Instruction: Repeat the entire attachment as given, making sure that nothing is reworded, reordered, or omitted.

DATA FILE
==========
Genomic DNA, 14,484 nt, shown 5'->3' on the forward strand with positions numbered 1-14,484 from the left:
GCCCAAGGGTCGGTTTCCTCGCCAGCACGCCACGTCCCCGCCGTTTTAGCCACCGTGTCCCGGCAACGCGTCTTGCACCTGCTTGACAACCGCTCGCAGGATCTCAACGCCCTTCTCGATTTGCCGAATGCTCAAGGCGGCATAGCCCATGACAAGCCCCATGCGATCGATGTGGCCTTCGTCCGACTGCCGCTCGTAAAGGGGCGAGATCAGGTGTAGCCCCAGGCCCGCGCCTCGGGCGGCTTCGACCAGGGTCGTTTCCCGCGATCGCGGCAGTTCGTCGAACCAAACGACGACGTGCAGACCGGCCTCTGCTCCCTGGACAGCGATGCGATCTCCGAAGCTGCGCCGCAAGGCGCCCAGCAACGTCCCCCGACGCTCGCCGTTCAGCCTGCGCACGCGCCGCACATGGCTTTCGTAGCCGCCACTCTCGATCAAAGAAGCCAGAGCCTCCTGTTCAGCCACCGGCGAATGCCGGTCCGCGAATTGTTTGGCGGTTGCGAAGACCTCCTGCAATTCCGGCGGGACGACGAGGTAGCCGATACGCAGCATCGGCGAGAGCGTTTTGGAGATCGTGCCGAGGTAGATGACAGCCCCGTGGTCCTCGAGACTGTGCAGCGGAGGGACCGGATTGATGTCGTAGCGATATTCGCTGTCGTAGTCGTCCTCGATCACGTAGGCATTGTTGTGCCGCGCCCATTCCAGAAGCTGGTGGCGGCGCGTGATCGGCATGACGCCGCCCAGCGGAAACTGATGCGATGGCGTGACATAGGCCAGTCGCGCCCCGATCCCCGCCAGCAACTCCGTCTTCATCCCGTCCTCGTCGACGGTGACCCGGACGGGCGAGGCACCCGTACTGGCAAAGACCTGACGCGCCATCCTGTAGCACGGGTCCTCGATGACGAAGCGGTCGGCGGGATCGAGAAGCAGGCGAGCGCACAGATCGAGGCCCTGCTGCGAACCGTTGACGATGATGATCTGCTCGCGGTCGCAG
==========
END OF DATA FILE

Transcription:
Genomic DNA, 14,484 nt, shown 5'->3' on the forward strand with positions numbered 1-14,484 from the left:
GCCCAAGGGTCGGTTTCCTCGCCAGCACGCCACGTCCCCGCCGTTTTAGCCACCGTGTCCCGGCAACGCGTCTTGCACCTGCTTGACAACCGCTCGCAGGATCTCAACGCCCTTCTCGATTTGCCGAATGCTCAAGGCGGCATAGCCCATGACAAGCCCCATGCGATCGATGTGGCCTTCGTCCGACTGCCGCTCGTAAAGGGGCGAGATCAGGTGTAGCCCCAGGCCCGCGCCTCGGGCGGCTTCGACCAGGGTCGTTTCCCGCGATCGCGGCAGTTCGTCGAACCAAACGACGACGTGCAGACCGGCCTCTGCTCCCTGGACAGCGATGCGATCTCCGAAGCTGCGCCGCAAGGCGCCCAGCAACGTCCCCCGACGCTCGCCGTTCAGCCTGCGCACGCGCCGCACATGGCTTTCGTAGCCGCCACTCTCGATCAAAGAAGCCAGAGCCTCCTGTTCAGCCACCGGCGAATGCCGGTCCGCGAATTGTTTGGCGGTTGCGAAGACCTCCTGCAATTCCGGCGGGACGACGAGGTAGCCGATACGCAGCATCGGCGAGAGCGTTTTGGAGATCGTGCCGAGGTAGATGACAGCCCCGTGGTCCTCGAGACTGTGCAGCGGAGGGACCGGATTGATGTCGTAGCGATATTCGCTGTCGTAGTCGTCCTCGATCACGTAGGCATTGTTGTGCCGCGCCCATTCCAGAAGCTGGTGGCGGCGCGTGATCGGCATGACGCCGCCCAGCGGAAACTGATGCGATGGCGTGACATAGGCCAGTCGCGCCCCGATCCCCGCCAGCAACTCCGTCTTCATCCCGTCCTCGTCGACGGTGACCCGGACGGGCGAGGCACCCGTACTGGCAAAGACCTGACGCGCCATCCTGTAGCACGGGTCCTCGATGACGAAGCGGTCGGCGGGATCGAGAAGCAGGCGAGCGCACAGATCGAGGCCCTGCTGCGAACCGTTGACGATGATGATCTGCTCGCGGTCGCAG